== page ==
SEATTLE — Demonstrators danced in the soggy streets of Seattle on Sunday, celebrating after a week of mostly peaceful protests hobbled the World Trade Organization's ministerial meeting. But the Battle of Seattle that drew 40,000 activists paled in comparison to the quiet riot beyond the barricades.
Working from plush hotel suites nestled high above the clouds of tear gas, World Trade Organization Director General Mike Moore and U.S. Trade Representative Charlene Barshefsky were less troubled by the sea of protesters than by the trickle of outraged delegates angered over how the United States and European Union were monopolizing the agenda.
"This is absolutely the worst — the worst — organized international conference there has ever been," said Sir Shridath Ramphal, a veteran of more than 30 years of trade negotiations and head of a joint delegation of Caribbean nations. "Mrs. Barshefsky is intent on forcing the process and having a declaration at all costs, almost as if it doesn't matter what the rest of the countries think about it. Well, that is not going to happen. The WTO does not belong to the United States."
How WTO failed
The WTO was set up in 1995 to monitor trade agreements and resolve disputes. The Geneva-based group operates by consensus, which means that every member nation must agree to proceed with a new "round" of negotiations. In practice, WTO leaders summon small groups of delegates to a "green room" so named because the walls of the first room used for this purpose were green — where the agreement is hammered out. Once a few key delegates agree on a text, the other ministers are pressured to sign in exchange for concessions on other issues.
The fundamentally undemocratic process was among the complaints from protesters. It also proved to be the undoing of the ministerial meeting. Among the fatal flaws:
The process provided no opportunity for interested parties to monitor negotiations. Neither the proposals, nor the debate, nor even the voting records were visible to the public. This led to comical results: News reporters and representatives from nongovernmental organizations turned to peering through peepholes and sifting through trash cans to discern what was going on behind the scenes.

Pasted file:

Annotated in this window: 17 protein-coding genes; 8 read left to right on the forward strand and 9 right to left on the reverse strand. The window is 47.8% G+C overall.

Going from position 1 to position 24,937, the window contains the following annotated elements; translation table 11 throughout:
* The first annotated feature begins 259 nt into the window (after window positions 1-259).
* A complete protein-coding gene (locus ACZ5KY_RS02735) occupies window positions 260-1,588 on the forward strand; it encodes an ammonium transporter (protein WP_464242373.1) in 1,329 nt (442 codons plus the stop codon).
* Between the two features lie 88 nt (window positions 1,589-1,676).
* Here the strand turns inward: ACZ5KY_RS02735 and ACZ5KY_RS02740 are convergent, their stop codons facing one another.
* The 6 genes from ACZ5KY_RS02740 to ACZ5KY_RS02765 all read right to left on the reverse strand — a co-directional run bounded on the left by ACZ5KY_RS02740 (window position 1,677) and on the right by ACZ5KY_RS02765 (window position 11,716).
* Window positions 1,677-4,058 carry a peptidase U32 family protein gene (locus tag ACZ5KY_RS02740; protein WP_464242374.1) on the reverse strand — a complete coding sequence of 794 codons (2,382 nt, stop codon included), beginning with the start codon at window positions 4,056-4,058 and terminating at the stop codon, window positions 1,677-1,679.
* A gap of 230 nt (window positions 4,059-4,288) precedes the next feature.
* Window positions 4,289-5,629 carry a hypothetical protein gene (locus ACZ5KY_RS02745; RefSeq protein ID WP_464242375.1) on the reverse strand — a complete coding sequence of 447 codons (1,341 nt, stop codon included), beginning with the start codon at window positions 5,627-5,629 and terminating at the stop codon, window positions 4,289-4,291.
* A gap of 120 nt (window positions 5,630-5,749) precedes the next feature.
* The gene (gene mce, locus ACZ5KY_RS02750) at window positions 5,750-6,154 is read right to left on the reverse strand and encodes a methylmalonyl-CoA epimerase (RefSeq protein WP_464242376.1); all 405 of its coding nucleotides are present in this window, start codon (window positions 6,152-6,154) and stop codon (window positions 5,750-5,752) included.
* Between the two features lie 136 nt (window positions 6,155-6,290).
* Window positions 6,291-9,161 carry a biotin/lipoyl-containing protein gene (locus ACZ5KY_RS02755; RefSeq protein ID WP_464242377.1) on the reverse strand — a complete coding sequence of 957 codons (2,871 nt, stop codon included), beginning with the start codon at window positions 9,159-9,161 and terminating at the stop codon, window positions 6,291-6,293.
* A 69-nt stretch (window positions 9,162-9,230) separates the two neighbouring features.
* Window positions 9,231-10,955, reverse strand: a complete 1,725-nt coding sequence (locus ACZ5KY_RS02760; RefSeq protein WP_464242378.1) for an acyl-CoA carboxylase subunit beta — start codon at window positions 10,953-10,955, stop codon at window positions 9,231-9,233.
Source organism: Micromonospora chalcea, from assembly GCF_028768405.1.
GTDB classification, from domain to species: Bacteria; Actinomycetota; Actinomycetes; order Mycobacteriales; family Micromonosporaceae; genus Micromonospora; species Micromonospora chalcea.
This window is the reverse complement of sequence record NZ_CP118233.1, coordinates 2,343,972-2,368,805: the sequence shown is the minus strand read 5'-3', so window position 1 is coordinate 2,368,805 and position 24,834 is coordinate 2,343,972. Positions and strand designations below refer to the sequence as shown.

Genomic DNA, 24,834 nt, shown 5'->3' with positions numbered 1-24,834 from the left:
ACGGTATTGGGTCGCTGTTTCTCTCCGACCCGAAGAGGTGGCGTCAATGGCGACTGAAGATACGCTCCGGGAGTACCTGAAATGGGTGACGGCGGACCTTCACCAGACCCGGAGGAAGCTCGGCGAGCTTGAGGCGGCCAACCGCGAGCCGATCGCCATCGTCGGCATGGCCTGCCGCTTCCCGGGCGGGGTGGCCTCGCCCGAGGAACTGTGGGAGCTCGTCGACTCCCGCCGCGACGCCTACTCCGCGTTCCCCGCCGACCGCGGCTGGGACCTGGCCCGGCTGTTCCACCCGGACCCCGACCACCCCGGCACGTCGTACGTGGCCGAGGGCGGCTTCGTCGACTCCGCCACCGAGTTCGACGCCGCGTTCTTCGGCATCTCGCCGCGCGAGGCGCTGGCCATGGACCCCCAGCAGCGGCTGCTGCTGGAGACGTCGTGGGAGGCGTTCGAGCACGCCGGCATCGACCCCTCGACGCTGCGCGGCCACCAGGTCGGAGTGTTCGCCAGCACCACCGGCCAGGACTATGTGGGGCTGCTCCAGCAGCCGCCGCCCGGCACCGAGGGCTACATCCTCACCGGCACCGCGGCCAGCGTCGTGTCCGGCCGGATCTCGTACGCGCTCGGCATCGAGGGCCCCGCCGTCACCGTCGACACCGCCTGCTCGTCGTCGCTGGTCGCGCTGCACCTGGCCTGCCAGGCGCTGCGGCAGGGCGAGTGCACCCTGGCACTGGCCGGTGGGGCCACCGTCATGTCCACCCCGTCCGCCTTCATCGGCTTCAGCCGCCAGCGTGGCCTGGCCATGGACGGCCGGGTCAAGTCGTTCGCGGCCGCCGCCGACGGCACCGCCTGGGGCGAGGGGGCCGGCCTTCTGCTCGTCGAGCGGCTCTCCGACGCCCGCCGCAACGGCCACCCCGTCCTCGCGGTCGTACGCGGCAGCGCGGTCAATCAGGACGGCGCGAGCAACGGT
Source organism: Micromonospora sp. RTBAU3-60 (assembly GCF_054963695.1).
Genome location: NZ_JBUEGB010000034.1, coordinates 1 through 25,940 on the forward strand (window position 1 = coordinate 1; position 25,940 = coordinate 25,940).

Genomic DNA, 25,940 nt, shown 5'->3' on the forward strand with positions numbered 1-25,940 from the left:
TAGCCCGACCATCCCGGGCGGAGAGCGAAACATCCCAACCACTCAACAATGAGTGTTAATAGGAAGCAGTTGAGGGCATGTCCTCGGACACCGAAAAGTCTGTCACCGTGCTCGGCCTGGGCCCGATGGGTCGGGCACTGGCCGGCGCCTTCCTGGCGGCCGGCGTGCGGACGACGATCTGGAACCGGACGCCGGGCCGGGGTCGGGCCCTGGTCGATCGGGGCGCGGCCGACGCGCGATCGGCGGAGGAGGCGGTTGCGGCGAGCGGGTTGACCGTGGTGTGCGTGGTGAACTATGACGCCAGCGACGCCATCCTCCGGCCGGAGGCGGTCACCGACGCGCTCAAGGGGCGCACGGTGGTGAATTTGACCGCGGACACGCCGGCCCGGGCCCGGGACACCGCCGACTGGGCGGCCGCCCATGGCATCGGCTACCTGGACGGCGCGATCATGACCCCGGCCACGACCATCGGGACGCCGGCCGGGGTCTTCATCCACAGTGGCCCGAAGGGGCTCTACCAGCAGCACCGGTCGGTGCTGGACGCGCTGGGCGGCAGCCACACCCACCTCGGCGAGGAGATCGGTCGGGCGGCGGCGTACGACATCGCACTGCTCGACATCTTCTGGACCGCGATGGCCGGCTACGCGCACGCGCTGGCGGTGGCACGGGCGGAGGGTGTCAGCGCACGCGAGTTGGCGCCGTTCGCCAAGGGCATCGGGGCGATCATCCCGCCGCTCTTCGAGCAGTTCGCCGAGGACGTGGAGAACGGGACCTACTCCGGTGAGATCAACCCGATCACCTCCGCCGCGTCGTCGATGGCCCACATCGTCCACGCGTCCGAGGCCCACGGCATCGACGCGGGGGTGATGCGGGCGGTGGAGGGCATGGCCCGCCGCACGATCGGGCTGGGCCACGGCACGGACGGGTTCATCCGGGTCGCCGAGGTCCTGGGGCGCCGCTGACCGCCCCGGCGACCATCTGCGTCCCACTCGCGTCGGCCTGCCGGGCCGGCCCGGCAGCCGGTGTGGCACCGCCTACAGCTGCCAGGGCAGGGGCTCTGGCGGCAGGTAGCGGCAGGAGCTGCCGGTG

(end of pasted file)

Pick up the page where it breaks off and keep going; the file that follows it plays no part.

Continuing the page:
Most less-developed nations were also shut out. Delegates from economically powerless countries in Africa, the Pacific, Latin America and the Caribbean spent most of the week wandering the halls, asking journalists and nongovernmental representatives what was happening.
The delegates — nearly all of whom are high-ranking officials in their home governments — became furious. "It's as if we do not exist," complained Namibian delegate Nokokure Murangi
And when many were finally presented with a draft agreement, they were simultaneously subjected to intense pressure to sign. None would discuss the specifics on the record, for fear of further reprisals. But Jamie Love of the Consumer Project on Technology, said the arm-twisting is frequently unrelated to trade. "It is this really ugly form of colonialism where everything happens behind the scenes." Love said that when Egypt was contemplating a pharmaceuticals policy that would hurt U.S. drug makers, for example, "They were told in plain terms that they would lose $500 million in U.S. aid if they challenged the U.S." Brent Blackwelder, head of the environmental group Friends of the Earth, agreed: "Delegates from the south are caving in to United States pressure. ... The violence you see outside cannot compare to the violence being done inside."
By late Friday night, it became clear that there was no way to reach consensus. "We could have stayed all night, maybe for five more days, it wouldn't have mattered," said a weary Barshefsky, who will likely face intense criticism in the months to come. "The WTO has outgrown the processes appropriate to an earlier time," she said, adding that, "We needed a process which had a greater degree of internal transparency and inclusion to accommodate a larger and more diverse membership."
The WTO plans to resume discussions early next year in Geneva. Moore and most of the humiliated trade negotiators believe that the WTO can be fixed — possibly through the creation of a parliamentary-style system — and resume pursuing its free-trade agenda.
But the labor, consumer, environment, human rights, and student groups who marched in Seattle are opposed to the core beliefs of the WTO, which they claim promotes not "free" trade but "corporate-managed" trade that threatens health, labor, the environment and basic human rights.
Both sides vow to fight again. The only thing certain is that it won't be in as comfortable a city as Seattle. When asked where he would schedule the next ministerial meeting, a former top U.S. trade negotiator suggested:
"Someplace like Iceland, in January."
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